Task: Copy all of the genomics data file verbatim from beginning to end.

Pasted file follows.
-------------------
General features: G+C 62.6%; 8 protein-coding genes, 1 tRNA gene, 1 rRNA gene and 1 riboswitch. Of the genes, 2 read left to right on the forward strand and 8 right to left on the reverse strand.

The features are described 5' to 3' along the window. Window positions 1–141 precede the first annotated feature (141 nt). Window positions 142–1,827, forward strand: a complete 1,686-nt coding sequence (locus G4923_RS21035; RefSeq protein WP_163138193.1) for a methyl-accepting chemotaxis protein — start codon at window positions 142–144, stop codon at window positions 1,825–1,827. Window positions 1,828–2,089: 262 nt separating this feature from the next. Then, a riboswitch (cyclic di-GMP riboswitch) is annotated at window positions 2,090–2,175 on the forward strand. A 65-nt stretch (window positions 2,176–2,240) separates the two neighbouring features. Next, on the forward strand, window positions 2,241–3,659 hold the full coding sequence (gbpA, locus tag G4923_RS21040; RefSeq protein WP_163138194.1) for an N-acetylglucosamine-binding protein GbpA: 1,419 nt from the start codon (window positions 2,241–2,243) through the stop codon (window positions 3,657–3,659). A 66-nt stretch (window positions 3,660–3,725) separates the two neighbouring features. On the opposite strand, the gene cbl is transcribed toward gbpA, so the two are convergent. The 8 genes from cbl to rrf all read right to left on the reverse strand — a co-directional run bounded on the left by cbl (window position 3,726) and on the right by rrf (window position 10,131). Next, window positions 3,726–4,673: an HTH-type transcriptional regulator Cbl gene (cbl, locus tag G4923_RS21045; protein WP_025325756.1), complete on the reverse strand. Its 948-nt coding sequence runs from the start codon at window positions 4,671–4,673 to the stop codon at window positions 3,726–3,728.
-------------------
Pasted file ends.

General features: G+C 62.6%; 8 protein-coding genes, 1 tRNA gene, 1 rRNA gene and 1 riboswitch. Of the genes, 2 read left to right on the forward strand and 8 right to left on the reverse strand.

The features are described 5' to 3' along the window. Window positions 1–141 precede the first annotated feature (141 nt). Window positions 142–1,827, forward strand: a complete 1,686-nt coding sequence (locus G4923_RS21035; RefSeq protein WP_163138193.1) for a methyl-accepting chemotaxis protein — start codon at window positions 142–144, stop codon at window positions 1,825–1,827. Window positions 1,828–2,089: 262 nt separating this feature from the next. Then, a riboswitch (cyclic di-GMP riboswitch) is annotated at window positions 2,090–2,175 on the forward strand. A 65-nt stretch (window positions 2,176–2,240) separates the two neighbouring features. Next, on the forward strand, window positions 2,241–3,659 hold the full coding sequence (gbpA, locus tag G4923_RS21040; RefSeq protein WP_163138194.1) for an N-acetylglucosamine-binding protein GbpA: 1,419 nt from the start codon (window positions 2,241–2,243) through the stop codon (window positions 3,657–3,659). A 66-nt stretch (window positions 3,660–3,725) separates the two neighbouring features. On the opposite strand, the gene cbl is transcribed toward gbpA, so the two are convergent. The 8 genes from cbl to rrf all read right to left on the reverse strand — a co-directional run bounded on the left by cbl (window position 3,726) and on the right by rrf (window position 10,131). Next, window positions 3,726–4,673: an HTH-type transcriptional regulator Cbl gene (cbl, locus tag G4923_RS21045; protein WP_025325756.1), complete on the reverse strand. Its 948-nt coding sequence runs from the start codon at window positions 4,671–4,673 to the stop codon at window positions 3,726–3,728.